By Ronald Rahaman
I love to learn how the authors of the Hebrew Bible wrote it. Priests and prophets had the task of describing the indescribable mysteries of God. But those same priests and prophets were also cantors, bards, and storytellers. Even when the Old Testament was new, they could draw from centuries of stories to help the rest of us visualize what they knew about God.
So, for example, they put a bunch of dragons in the Book of Job. There is one dragon, the Leviathan, who gets a lot of attention. There are other dragons who get mentioned in passing. There are more dragons who got obscured in translation. There might’ve been a dragon named Job, too.
The creation stories of several ancient Near Eastern religions feature a struggle of gods against primordial chaos. Modern scholars call this motif the Chaoskampf. The chaos was embodied in the sea itself and an associated serpent-like dragon, which modern scholars call the “chaos dragon”. Modern scholars have all the fun.
In stories from Babylonian and Canaanite religions, the Chaoskampf is a literal battle. For example, the Canaanite god Baal fought Yam the sea god and the Leviathan to establish his kingship. Referring to Baal’s enemy Yam:
Now your enemy, Baal, Now your enemy you will smite, now you will smite your foe. You will take your everlasting kingdom, your dominion forever and ever […] The club swooped from Baal’s hand, [like] an eagle from his fingers. It struck the crown of Prince Yam, between the eyes of Judge River. Yam collapsed, he fell to earth; his joints quivered, his form crumpled.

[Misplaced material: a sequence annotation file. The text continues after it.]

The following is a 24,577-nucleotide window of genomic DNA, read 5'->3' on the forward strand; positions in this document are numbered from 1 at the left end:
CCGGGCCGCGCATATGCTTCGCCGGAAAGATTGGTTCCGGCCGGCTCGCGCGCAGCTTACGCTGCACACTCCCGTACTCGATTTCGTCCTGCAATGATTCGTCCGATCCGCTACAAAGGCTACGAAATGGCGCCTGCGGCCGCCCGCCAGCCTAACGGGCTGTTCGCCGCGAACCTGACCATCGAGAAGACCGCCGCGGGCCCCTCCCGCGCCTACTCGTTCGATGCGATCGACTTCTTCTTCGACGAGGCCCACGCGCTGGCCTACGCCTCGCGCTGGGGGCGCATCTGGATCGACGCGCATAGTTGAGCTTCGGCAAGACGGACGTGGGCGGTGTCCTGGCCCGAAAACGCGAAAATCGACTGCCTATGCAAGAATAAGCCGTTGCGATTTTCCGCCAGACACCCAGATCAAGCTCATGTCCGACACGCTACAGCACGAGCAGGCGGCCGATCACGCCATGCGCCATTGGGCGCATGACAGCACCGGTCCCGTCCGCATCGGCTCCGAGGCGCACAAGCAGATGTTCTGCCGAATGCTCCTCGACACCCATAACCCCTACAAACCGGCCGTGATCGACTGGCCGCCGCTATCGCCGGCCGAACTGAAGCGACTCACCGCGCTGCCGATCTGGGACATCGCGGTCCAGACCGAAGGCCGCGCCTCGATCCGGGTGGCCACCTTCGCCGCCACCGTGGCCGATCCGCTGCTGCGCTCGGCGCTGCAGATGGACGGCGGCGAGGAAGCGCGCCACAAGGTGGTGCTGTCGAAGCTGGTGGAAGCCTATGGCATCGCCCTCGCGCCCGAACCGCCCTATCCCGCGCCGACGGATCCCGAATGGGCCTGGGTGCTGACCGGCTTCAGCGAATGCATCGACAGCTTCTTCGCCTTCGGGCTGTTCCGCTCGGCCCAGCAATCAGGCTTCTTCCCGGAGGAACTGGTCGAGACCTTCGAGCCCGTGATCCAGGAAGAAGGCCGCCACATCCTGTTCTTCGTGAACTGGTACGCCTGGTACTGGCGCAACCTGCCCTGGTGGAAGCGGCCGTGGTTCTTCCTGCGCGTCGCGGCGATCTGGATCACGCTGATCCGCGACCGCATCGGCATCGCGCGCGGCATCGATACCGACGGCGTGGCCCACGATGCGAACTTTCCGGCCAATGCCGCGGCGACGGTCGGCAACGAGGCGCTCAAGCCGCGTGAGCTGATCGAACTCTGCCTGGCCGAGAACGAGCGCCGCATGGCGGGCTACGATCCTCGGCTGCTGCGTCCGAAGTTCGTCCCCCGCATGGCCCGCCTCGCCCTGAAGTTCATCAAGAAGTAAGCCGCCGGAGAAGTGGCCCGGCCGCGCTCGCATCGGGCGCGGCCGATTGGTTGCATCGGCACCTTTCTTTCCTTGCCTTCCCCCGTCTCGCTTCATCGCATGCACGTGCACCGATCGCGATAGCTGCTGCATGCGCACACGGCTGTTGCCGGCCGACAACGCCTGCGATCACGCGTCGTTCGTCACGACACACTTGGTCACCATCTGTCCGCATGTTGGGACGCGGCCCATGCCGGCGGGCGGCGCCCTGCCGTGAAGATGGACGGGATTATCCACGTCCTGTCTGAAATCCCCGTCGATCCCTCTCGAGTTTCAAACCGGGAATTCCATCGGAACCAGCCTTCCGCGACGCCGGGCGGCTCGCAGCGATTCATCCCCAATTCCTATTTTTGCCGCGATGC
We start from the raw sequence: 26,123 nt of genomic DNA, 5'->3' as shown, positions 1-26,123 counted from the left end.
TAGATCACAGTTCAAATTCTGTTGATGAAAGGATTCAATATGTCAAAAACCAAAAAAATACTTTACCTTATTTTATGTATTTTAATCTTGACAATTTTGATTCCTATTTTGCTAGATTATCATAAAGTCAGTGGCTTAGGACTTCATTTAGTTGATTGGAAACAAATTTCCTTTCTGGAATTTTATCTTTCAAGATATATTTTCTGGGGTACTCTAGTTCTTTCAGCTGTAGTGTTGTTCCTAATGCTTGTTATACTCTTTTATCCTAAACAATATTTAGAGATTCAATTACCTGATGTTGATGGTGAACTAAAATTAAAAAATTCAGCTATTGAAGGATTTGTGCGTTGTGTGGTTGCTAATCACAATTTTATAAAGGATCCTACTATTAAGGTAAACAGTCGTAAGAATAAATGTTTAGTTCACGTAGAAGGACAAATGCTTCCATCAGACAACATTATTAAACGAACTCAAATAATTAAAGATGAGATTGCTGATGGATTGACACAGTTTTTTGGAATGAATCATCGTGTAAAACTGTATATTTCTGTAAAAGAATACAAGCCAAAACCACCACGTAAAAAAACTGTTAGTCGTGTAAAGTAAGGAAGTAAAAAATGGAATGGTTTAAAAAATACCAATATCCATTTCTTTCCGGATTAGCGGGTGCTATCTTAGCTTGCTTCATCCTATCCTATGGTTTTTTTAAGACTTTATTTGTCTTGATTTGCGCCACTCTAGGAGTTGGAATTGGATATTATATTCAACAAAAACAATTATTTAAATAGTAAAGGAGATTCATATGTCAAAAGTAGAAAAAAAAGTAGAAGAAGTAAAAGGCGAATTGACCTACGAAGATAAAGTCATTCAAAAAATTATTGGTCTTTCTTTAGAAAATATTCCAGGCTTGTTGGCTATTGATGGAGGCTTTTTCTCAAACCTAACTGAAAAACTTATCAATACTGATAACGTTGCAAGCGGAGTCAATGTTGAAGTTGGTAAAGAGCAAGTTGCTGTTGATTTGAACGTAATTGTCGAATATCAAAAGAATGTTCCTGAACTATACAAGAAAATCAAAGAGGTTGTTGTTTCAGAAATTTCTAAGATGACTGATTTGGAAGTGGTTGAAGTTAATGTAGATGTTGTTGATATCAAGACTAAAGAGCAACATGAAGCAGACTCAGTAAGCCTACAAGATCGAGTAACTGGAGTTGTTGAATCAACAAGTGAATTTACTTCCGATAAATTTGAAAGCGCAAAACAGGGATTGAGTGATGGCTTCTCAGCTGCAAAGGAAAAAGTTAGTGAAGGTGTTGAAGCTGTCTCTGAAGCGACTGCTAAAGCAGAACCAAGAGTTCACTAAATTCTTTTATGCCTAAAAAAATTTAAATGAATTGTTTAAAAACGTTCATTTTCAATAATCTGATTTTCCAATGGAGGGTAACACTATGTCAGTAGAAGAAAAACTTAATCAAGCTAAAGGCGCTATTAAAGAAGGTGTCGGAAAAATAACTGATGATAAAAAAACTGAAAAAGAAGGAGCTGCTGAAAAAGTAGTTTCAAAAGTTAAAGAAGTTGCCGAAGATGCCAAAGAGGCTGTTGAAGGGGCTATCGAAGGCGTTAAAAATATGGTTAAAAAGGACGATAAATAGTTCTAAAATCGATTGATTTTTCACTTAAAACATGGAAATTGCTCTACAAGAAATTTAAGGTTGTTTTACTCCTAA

And so on in that fashion. Baal’s battle against the Leviathan involves a fair amount of smiting, too.
In our stories from Genesis, a Chaoskampf seems non-existent. The primordial sea is reshaped by God, but it doesn’t put up much of a fight:
In the beginning when God created the heavens and the earth, the earth was a formless void and darkness covered the face of the deep, while a wind from God swept over the face of the waters. […] And God said, “Let there be a dome in the midst of the waters, and let it separate the waters from the waters.” So God made the dome and separated the waters that were under the dome from the waters that were above the dome. And it was so
Unlike the authors of Baal’s stories, the authors of Genesis weren’t concerned with a lengthy battle to establish God’s kingship. God made the imperative, and it was so.
Or Maybe the Sea Did Put Up a Fight
Genesis is only one of many Creation stories in the Bible. Lots of the Psalms praise the act Creation, because Creation is pretty great. And since the Psalms cover a thousand years of oral tradition, lots of vivid narratives snuck in there. Some dragons snuck in there, too.
For example, in Psalm 74, God defeated the chaos dragons while separating the primordial sea. Smashing the skulls of the chaos dragons was a very important part of Creation, described in the same passages as the creation of the sun, stars and seasons.
Yet God my King is from of old, working salvation in the earth. You divided the sea by your might; you broke the heads of the dragons in the waters. You crushed the heads of Leviathan; you gave him as food for the creatures of the wilderness. You cut openings for springs and torrents; you dried up ever-flowing streams. Yours is the day, yours also the night; you established the luminaries and the sun. You have fixed all the bounds of the earth; you made summer and winter.
Other Psalms – including 89, 104, 65, and 93 – also describe God’s victory over the defiant primordial sea.
But Psalm 74 is especially interesting since it’s a prayer for deliverance against enemies, such as the very real enemies that destroyed Solomon’s Temple and the Hebrews’ way of life. Likewise, God’s work of Creation is described as a king fighting a battle. It’s a vivid way to relate divine prehistory to the very real trials that faced the Hebrews of that time. The unforgiving chaos of the Exile provides a powerful glimpse into the chaos of Creation.